Contra Costa County moving toward recovery

Photo courtesy of Metro Creative

The county took a step toward economic recovery this week when Contra Costa Health Services (CCHS) announced the easing of a number of shelter-in-place restrictions

The county took a step toward economic recovery this week when Contra Costa Health Services (CCHS) announced the easing of a number of shelter-in-place restrictions.

The latest county health order, issued Tuesday, June 2, allows the resumption of indoor retail shopping. Business offices and outdoor museums can reopen, and services that don’t require close customer contact, such as housekeeping, car washes, plumbing and pet grooming can also resume.

“We look forward to all businesses opening up as soon as possible with the community’s commitment to adhere to social distancing and all of the other safety protocols that we are now well aware of,” said Bryan Montgomery, Oakley city manager. “It is our adherence to these protocols that will make such openings possible and safe.”

Small outdoor social gatherings are allowed under the new health order, as are child care services and camps for up to 12 children in stable cohorts. Libraries can reopen for curbside pickup service and protests of up to 100 people will also be permitted. Religious services with some limitations can resume June 15. The county is working with the state to reopen swimming pools and outdoor dining with guidance from the county expected in the coming weeks.

CCHS monitors five key factors that indicate the degree to which the novel coronavirus is spreading in the community. Among those indicators are: the growth rate positive COVID-19 cases and the number of patients hospitalized; the capacity of county hospitals to manage a surge in patients; sufficient testing for detection of the virus; the capacity for contact tracing of patients who test positive for COVID-19 and area hospitals have a 30-day supply of personal protective equipment (PPE). 

Progress made toward slowing the virus’ proliferation as reflected in these indicators provided the opportunity for the county to loosen restrictions that were initially enacted March 17.

“This latest step toward reopening our county is a reflection of our successful collective effort as a community to limit the spread of the virus,” said Dr. Chris Farnitano, CCHS health officer. “I know there’s a lot of frustration out there, but it’s important to keep in mind that interventions like social distancing have saved lives.”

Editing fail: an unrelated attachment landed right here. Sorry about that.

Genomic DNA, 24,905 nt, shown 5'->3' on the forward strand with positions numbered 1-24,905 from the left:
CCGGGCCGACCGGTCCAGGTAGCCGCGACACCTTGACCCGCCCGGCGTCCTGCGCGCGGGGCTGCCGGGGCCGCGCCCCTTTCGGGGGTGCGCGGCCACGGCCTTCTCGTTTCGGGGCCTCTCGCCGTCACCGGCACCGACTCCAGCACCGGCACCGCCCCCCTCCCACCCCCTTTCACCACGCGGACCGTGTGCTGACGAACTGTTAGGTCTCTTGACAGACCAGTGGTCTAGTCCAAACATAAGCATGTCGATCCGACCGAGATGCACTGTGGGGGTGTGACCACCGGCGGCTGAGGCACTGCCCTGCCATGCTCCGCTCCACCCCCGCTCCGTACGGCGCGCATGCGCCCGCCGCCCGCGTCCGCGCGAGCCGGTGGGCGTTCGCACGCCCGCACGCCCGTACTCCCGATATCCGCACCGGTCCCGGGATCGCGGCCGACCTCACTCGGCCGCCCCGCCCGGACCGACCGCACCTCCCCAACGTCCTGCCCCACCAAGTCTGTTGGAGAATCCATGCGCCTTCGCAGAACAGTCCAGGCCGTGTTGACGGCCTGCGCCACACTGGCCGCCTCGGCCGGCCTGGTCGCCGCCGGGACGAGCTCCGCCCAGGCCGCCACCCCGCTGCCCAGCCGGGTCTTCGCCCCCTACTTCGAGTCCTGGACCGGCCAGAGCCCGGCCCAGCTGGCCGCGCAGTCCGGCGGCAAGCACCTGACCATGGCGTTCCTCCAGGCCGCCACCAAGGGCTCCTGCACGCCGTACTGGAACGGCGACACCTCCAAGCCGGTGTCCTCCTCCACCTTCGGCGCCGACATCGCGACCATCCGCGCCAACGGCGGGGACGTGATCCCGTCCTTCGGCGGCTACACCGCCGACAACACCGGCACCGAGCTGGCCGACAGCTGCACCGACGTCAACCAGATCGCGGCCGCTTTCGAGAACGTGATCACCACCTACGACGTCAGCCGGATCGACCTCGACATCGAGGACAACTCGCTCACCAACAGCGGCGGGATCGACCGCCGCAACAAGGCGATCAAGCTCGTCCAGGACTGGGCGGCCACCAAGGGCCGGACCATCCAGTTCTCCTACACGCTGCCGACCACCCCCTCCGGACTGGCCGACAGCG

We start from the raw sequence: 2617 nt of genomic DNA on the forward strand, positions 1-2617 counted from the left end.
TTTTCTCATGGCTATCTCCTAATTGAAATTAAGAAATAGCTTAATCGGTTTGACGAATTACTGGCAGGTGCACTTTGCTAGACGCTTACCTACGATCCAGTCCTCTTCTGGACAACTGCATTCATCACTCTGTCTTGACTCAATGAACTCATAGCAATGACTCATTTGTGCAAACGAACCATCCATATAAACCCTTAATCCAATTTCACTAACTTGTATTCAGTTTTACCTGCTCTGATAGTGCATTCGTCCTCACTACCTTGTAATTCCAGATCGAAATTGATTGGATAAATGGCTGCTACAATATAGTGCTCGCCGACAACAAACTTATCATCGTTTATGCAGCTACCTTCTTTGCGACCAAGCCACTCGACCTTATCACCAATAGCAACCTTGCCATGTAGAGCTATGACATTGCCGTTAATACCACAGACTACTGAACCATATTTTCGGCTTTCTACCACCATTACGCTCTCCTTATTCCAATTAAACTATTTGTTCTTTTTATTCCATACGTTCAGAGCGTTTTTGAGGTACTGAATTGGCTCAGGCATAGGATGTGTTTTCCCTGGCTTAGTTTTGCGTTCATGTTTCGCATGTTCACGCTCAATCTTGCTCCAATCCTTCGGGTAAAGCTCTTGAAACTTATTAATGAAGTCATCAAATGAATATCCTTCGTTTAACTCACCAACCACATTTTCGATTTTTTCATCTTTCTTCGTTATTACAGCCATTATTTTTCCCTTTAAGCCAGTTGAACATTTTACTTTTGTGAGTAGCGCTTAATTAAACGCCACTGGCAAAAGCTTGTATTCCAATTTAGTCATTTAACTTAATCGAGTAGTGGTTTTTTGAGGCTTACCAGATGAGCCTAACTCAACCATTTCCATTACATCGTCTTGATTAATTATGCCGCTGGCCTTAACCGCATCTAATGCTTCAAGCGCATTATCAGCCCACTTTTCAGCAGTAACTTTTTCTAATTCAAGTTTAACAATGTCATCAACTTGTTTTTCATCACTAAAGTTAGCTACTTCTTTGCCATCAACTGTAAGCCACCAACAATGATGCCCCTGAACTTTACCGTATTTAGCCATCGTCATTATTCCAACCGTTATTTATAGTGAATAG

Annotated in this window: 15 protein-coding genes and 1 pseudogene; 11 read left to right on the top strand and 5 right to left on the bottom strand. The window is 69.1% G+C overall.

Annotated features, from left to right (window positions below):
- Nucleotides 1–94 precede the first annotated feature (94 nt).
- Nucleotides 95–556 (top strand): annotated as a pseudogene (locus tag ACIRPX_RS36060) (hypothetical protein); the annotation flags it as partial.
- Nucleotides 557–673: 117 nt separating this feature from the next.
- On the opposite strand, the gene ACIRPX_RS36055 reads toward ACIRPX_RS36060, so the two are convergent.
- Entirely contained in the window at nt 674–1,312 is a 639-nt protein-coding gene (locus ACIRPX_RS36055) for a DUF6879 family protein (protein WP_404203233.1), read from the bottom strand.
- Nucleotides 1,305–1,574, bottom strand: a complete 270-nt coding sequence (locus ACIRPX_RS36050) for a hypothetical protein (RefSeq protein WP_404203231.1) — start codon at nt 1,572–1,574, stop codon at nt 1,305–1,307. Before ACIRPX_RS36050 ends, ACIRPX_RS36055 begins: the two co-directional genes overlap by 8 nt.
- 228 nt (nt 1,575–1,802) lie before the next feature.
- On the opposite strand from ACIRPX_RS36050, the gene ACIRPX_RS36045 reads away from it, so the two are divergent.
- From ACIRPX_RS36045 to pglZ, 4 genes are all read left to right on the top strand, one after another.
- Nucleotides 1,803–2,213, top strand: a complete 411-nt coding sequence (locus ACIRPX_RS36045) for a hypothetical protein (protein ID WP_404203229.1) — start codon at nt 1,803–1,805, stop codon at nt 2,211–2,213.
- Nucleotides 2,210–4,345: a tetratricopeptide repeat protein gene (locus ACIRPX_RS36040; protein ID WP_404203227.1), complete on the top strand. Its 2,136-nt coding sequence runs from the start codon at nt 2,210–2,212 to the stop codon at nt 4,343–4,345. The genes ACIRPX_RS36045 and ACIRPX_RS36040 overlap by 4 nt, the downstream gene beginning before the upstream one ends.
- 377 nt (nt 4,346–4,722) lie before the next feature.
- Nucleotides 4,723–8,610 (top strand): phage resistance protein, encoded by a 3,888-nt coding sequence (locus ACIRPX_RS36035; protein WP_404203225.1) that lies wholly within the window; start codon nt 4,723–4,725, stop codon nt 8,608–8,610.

With 1,506 reported cases in the county as of June 1, new COVID-19 infections grew at 1.6% per day for May, compared to 4.2% in April and 15.6% in March. In terms of absolute number, 126 cases were added for the week ending May 30, while the three preceding weeks recorded 174, 100 and 103 cases, respectively. 

The average number of patients hospitalized per week has held steady at 13.4 for the last two weeks of the month. This indicator peaked at 39.3 during the week ending April 18 and has fallen steadily since then. 

Testing for COVID-19 has been a challenge, and the county has struggled to achieve its goal of 2,200 tests per day. CCHS only got close to that number once last month when 2,019 tests were completed May 19. The average number of tests completed per day for the last week of May was 784.

CCHS is making a concerted effort to increase the number of tests completed, and a particular emphasis has been placed on doing more testing at the Brentwood site it operates in conjunction with the state. Located at the Brentwood Senior Center, less than half of the site’s available appointments are getting booked, said Dr. Ori Tzvieli, CCHS deputy health officer. He is urging residents, even those who are healthy, to get tested.

“People are getting out more,” he said. “They’re doing more. Churches are going to be open soon. Sports are opening up. Kids are having more contact with their friends. You could be experiencing transmission without even knowing. Some sort of regular testing is an important aspect, and it’s an important contribution to the health of your family and the community.”

Tzieli explained that changes to testing protocols will contribute to wider patient acceptance. 

The nasal swab test now in use is much less invasive, and he expects that patients will soon be able to swab themselves under the watch of a medical technician. 

Among those getting tested, the World Health Organization advises the rate of positive results should be less than 5%. Contra Costa County reported a seven-day positive rate of 2.7% at the end of May. The rate remained well under 5% for the entire month.

No deaths related to COVID-19 were reported for the week ending May 30, the first calendar week without a death since the middle of March. However, one death was reported June 1, and the total number of deaths now stands at 38. Farnitano said in a CCHS press release that ten times the number of deaths might have occurred had the county not acted quickly and aggressively in the early stages of the pandemic.

All eight of the county’s hospitals have attested to having a 30-day supply of PPE, up from only two last week. 

“We are pleased with the progress made by our citizens adhering fairly well to the shelter and social-distancing practices and grateful indoor retail is now allowed in safe ways because of our efforts,” said Tim Ogen, Brentwood city manager. “We hope these reopenings help the businesses resume doing what they do best and are very eager to see more openings of other businesses and recreational activities as soon as the county allows it.”

For more information visit, https://www.coronavirus.cchealth.org. To schedule a COVID-19 test, call 800-421-0804. 

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